I recently found myself standing in the back room of a shabby Brooklyn venue, watching a precocious singer/guitarist named Marissa Paternoster front a band named Screaming Females. Marissa can solo into oblivion and has a giant stack of riffs that Kim Thayil or J Mascis would be proud to call their own. Her voice is like some ungodly meeting point between Kurt Cobain’s sandpaper rasp and Corin Tucker’s teacherly bellow. I don’t know how old Marissa is, but she’s young. I mean, really young. I receive the Tiny Masters Of Today album around the same time as that Screaming Females show, and start to wonder about the trajectory of America’s youth.
A little back-story here: Tiny Masters of Today are a sibling duo, Ivan and Ada, whose collective age is 28 (Ivan is 15, Ava is 13). They are often joined by a similarly youthful drummer named Jackson Pollis, who replaces their former sticksman, Russell Simins from the Jon Spencer Blues Explosion. Various luminaries (Karen O, David Bowie, Liars) have fallen over themselves to heap praise on the band. I feel a strange paternal glow while browsing through the photos on their MySpace page, but they’re probably used to that reaction by now. The press release for this album even cites dub as an influence, which conjures up a whole world of wrong as I picture Ivan and Ada loading up a huge bong and settling down for an evening of homework and rare King Tubby 7-inches.
Their first album, Bang Bang Boom Cake, was full of guest appearances and garnered a heap of critical praise. Skeletons is the first time Tiny Masters have really stretched out on their own, and was recorded on GarageBand at their home in Brooklyn. Curiously, they sound a lot better without all the celebrity involvement of their previous record. The brittle production values, distorted beats, and constant iteration of ambiguous phrases are reminiscent of Luscious Jackson’s In Search Of Manny, although Tiny Masters still retain the punk rock spirit that helped hoover up all the interest in their earliest recordings.
Ava made the transition to her teenage years with this record, and it shows. Her oblique lyrics work as allegorical paeans to typical aspects of teenage life—suffocating peer group alienation, a drive to be cool, the possession of a jaded seen-it-all-before outlook. She’ll often just repeat catchphrases (“drop the bomb, man”, “banging at the rhythm of my big bass drum”) that she’s picked up, which don’t ostensibly mean much, but serve as a fond reminder of how such things play an important part at that age: all the cool outsidery kids at school add jargon-filled catchphrases to their dialect. There’s no great lyrical depth at work here, other than a few barbed comments at Ava’s fellow teens, and nor should there be; her self-reflective Billie Holiday opus can wait until she’s at least 16.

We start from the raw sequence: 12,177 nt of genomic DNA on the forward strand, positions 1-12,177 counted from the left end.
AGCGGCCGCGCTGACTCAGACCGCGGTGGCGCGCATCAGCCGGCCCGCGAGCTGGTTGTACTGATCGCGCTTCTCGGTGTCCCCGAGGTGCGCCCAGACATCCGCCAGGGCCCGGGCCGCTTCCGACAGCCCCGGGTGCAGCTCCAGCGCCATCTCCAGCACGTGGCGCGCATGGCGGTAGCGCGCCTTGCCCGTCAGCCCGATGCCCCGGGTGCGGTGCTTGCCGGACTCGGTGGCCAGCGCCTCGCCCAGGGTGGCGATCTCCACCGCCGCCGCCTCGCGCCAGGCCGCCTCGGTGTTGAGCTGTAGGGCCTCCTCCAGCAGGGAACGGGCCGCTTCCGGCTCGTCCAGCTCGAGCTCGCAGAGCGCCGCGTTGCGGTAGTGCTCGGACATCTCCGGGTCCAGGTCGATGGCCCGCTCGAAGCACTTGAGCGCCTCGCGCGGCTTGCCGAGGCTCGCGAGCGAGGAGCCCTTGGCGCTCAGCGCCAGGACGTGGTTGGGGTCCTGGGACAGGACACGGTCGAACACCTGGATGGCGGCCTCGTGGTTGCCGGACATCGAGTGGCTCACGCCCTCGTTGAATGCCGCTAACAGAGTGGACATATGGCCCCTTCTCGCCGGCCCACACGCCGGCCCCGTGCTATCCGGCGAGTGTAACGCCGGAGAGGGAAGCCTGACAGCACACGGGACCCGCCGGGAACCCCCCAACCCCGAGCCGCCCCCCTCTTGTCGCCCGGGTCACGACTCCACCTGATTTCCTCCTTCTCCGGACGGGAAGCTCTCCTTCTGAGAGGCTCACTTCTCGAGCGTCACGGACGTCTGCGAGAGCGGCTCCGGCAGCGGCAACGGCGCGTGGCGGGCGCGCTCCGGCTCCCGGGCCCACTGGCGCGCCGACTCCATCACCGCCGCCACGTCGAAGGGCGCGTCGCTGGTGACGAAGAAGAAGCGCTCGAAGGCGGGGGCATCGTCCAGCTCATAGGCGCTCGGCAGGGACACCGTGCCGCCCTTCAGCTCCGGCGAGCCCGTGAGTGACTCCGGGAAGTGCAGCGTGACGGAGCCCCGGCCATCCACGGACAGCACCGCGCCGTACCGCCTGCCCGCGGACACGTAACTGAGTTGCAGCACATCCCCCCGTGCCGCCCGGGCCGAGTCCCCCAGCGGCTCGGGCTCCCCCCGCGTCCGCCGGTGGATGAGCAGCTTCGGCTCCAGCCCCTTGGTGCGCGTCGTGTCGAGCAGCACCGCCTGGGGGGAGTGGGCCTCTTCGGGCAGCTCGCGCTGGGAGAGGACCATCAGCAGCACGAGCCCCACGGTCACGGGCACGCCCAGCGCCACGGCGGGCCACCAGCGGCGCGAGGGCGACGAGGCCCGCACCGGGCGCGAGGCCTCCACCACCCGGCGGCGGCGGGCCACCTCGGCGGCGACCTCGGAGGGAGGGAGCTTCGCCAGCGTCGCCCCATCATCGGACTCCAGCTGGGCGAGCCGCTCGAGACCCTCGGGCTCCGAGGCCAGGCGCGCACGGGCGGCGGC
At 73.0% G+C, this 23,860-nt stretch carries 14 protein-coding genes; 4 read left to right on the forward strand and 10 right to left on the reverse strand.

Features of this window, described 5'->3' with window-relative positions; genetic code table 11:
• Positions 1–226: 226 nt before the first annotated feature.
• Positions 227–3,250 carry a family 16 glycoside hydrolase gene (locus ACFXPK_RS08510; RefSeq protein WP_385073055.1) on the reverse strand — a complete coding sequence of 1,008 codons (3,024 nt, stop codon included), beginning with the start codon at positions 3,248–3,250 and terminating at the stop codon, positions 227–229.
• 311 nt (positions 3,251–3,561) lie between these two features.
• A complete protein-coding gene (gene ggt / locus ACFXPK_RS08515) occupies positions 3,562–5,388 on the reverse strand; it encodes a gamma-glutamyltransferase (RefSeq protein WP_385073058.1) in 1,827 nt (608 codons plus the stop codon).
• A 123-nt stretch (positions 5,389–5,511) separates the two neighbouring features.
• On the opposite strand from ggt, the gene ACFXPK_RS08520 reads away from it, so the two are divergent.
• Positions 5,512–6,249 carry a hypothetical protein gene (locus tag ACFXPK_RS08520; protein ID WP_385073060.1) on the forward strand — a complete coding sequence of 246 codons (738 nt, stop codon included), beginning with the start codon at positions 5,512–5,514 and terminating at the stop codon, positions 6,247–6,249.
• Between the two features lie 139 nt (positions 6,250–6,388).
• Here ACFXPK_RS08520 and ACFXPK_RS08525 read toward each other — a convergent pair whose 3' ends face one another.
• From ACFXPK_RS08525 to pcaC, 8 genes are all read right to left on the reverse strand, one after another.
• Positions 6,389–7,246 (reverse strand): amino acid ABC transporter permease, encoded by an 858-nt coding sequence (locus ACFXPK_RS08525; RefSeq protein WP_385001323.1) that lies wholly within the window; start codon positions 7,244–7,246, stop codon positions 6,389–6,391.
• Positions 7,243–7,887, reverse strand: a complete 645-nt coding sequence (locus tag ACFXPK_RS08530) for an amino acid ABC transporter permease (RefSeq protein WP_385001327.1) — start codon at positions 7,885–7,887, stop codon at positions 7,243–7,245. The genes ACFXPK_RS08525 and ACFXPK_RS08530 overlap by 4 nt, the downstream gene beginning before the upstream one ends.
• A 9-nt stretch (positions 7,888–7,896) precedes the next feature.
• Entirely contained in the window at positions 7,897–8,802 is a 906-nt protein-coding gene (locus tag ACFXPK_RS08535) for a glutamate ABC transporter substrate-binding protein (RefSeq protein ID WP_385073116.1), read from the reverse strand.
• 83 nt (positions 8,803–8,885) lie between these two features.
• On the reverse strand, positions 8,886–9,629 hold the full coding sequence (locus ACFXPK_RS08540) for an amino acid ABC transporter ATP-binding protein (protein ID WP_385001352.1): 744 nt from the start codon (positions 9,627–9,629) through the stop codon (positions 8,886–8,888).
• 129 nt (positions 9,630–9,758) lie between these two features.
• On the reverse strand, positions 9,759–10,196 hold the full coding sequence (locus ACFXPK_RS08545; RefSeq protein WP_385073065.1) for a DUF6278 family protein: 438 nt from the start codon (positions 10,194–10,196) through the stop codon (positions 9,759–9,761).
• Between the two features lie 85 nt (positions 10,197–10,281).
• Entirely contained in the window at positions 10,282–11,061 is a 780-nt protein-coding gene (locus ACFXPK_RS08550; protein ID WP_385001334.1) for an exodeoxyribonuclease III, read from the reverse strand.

Tiny Masters have also got a remarkably mature grasp on how to manipulate a studio. 'Big Stick' is drilled from a base template of thudding drums and squeaky electronic bleeps, which crumble into sluggish melancholia as Ivan and Ava pile on the compression. That’ll be the dub influence at work. They’re fond of bundling acres of distortion and reverb onto Ava’s vocals, which they’d be wise to avoid in the future — that technique already feels perilously overused (see: Crystal Stilts, Vivian Girls, The Beets, etc.). Tiny Masters are also acutely aware of what not to play. Despite having a string of GarageBand plugins to manipulate, Ivan and Ava keep it simple, sticking to their punk rock creed and discretely assimilating it with electronic elements that owe a clear debt to their former collaborators in CSS.
I’m at another show shortly after witnessing Screaming Females. A band named Sisters, who are roommates with A Place to Bury Strangers at the Death By Audio loft in Williamsburg, are playing. An excitable mosh pit instantly opens up (Sisters are a phenomenally engaging live band, but that’s another story for another time). Two flannel-clad teenage kids enter the venue, tentatively nodding their heads on the outskirts of the pit. By the end of the set, they’re dancing with wild abandon, completely wrapped up in Sisters’ glorious racket. Like Tiny Masters, these kids are at that enviable point when all this seems fresh and new. You can almost see the process of discovery burning brightly in their eyes. Skeletons perfectly captures that moment.
7Nick Neyland's Score